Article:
OPEC’s progress in reducing the oversupply in global oil markets relied on contributions from Nigeria and Libya in March, two countries that are exempt from the group’s deal to rein in production.
The Organization of Petroleum Exporting Countries pumped 32.095 million barrels a day, down 200,000 a day from February, according to a Bloomberg News survey of analysts, oil companies and ship-tracking data. Supply from Nigeria and Libya dropped by a combined 210,000 barrels a day to 1.55 million and 620,000 a day, respectively.
Among the 10 members bound by production caps, compliance weakened to 89 percent of pledged reductions from 104 percent, the survey showed. As well as the two African countries, Saudi Arabia buoyed the group’s effort by cutting its own output by more than it agreed late last year.
OPEC, which has far exceeded the average life of cartels, is on the brink of failure. Though cracks have been developing in the cartel since the start of the current oil crisis, the group has managed to stay together so far. Nevertheless, the success of the current OPEC deal for production cuts will decide its future as a cartel.
What is a cartel?
A cartel is a group of like-minded producers, who act in concert—or collusion—to achieve a shared goal of increasing their profits by means of restricting supply, fixing prices, or destroying their competition by illegal means. The average life of the 20th Century cartels has been 3.7 to 7.5 years, according to various studies by Margaret Levenstein and Valerie Suslow. In the past two centuries, cartels have been able to influence prices by an average of 25 percent.
History of OPEC’s success in boosting oil prices
Since its inception, OPEC has been fairly successful in boosting prices by various means. A few of the price increases, however, were due to reasons other than direct OPEC action, nevertheless benefitting their members.
Though the 1973 oil embargo was brought on by political reasons, OPEC used the production cuts of the embargo to boost oil prices from $3 a barrel in 1973 to $12 a barrel in 1974.
The 1979 energy crisis was not a brainchild of OPEC. The production dropped due to the Iran-Iraq war, and the price of oil doubled in about 12 months, again benefitting OPEC members.
What has OPEC done to support oil prices in the current oil crisis?
OPEC, as any cartel would, has used two strategies to influence oil prices. However, both have been unsuccessful in achieving their objectives.
In 2014, Saudi Arabia, the de facto leader of OPEC, attempted to stifle the competition of the shale oil drillers by keeping their production intact. As a result, oil prices plummeted to multi-year lows of about $27 a barrel in February 2016. The drop in oil prices saw 119 North American oil and gas producers file for bankruptcy from the beginning of 2015, according to Haynes and Boone, LLP.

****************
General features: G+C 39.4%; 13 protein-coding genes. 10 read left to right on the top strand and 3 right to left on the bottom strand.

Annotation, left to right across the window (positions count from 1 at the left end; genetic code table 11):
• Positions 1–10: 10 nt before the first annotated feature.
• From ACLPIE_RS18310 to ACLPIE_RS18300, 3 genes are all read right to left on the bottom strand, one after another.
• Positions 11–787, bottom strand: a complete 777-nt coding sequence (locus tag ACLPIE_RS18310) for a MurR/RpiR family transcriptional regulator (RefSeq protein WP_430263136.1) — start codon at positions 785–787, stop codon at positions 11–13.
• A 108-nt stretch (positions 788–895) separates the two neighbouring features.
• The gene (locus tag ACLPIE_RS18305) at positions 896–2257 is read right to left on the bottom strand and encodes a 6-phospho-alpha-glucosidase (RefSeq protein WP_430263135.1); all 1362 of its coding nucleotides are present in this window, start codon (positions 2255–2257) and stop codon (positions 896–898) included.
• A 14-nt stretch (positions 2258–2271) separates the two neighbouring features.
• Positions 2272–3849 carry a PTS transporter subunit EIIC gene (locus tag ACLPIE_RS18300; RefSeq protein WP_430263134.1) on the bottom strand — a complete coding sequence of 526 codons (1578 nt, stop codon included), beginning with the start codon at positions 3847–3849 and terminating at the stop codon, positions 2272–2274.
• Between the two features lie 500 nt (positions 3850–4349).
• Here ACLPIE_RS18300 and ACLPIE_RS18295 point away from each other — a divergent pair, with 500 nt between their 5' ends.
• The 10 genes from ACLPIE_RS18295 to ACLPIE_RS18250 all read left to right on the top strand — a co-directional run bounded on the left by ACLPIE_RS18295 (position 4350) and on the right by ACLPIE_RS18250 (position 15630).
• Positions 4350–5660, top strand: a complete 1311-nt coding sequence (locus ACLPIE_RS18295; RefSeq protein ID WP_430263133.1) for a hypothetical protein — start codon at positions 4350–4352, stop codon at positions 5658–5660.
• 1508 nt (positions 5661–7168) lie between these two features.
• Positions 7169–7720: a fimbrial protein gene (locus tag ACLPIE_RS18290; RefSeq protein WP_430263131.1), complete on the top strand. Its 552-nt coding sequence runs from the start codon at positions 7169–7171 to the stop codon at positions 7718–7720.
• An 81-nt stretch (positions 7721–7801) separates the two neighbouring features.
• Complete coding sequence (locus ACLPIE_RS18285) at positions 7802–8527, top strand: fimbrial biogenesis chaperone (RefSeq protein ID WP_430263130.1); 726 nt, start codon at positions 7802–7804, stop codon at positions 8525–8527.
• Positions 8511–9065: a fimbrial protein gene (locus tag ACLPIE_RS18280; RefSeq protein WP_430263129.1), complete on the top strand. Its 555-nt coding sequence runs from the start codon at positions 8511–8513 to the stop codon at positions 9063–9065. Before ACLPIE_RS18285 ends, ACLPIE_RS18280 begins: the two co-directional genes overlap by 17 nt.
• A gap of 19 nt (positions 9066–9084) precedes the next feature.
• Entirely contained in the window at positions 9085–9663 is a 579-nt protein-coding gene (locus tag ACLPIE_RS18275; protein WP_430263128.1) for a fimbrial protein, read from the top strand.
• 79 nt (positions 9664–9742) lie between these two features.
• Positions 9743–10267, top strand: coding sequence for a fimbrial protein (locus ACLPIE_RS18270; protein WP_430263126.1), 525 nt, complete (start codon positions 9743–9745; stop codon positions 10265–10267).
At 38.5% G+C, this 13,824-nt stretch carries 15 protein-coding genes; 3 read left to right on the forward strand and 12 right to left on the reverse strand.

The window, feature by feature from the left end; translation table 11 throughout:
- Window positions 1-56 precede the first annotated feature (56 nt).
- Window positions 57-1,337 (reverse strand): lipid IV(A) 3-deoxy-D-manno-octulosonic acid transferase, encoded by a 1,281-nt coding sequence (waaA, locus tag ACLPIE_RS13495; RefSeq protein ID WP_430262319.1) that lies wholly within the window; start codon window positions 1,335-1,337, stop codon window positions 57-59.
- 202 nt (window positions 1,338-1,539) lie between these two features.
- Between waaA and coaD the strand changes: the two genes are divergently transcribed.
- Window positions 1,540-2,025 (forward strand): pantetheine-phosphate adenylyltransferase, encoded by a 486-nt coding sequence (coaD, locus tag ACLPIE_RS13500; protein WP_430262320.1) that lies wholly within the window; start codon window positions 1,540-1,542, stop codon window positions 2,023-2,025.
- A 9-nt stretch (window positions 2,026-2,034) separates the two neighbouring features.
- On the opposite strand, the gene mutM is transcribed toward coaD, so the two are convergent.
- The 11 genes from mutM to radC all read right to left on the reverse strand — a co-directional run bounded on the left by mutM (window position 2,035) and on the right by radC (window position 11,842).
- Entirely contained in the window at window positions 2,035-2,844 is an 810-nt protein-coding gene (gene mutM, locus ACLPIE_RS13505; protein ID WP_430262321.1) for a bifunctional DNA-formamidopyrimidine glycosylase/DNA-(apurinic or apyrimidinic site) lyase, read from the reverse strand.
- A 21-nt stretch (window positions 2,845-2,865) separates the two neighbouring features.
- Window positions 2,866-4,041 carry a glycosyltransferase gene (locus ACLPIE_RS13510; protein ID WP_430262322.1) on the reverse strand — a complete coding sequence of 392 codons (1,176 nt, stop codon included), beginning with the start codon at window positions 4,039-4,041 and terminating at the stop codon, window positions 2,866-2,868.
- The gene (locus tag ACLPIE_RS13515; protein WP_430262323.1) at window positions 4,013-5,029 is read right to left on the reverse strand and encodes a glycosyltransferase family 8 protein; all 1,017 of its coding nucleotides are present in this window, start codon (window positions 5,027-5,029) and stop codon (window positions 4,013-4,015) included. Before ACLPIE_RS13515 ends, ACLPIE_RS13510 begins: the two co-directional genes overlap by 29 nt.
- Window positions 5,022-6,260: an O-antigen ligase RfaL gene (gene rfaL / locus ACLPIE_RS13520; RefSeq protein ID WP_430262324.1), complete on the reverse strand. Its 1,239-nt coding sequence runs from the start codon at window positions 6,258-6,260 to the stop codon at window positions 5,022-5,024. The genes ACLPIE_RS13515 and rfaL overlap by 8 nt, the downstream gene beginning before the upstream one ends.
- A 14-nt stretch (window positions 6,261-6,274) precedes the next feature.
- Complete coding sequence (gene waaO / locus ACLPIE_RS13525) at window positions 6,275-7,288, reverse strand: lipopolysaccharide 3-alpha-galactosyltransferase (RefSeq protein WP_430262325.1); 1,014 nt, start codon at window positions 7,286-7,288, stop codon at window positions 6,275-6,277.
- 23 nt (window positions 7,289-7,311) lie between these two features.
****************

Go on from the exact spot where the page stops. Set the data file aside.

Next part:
U.S. oil production dropped about 883,000 barrels a day by August 2016, after topping out at 9.7 million barrels a day in April 2015. Nevertheless, the price decrease went well below OPEC’s expectations. Meanwhile, many shale oil drillers used a combination of better technology and hedging to continue pumping oil, despite the low prices.
As its first strategy failed to effect the U.S. shale oil production to the extent presumed, OPEC then adopted a second strategy of cutting production. On November 30, OPEC sealed a deal to cut production after months of difficult negotiation. Though prices bounced and broke out of the $52 levels – a strong resistance – they could not reach the $60 levels preferred by OPEC members.
However, this modest rally in crude oil prices rejuvenated the U.S. shale oil drillers, and U.S. oil production is now on the rise. As a result, crude oil has dipped again and is hovering near the $50 per barrel level.
The market believes that if crude oil prices remain above $50 per barrel, U.S. shale oil production will increase. For this reason, OPEC is finding itself in a catch-22 situation: It is losing market share to the U.S. shale oil drillers, but it is unable to propel prices considerably higher. It is losing its ability to influence prices above a certain level. Related: What Gold Can Tell You About Oil Prices
What happens if the Cartel fails in its objective
A cartel is able to hold its members only when it fulfills their objective of higher prices, which has not been the case with OPEC. The member nations will now look to fulfill their objective by cheating and acting individually, according to their requirement.
Saudi Arabia, which was the leader of OPEC and the price setter of the world, is losing its clout in OPEC. Even in the current round of production cuts, most of the work is being done by Saudi Arabia, whereas the other members are shying away from their designated quotas.
OPEC has far outlived the average lifespan of a cartel, but if the OPEC members don’t regroup and act together, chances are that the cartel will come to an end very soon.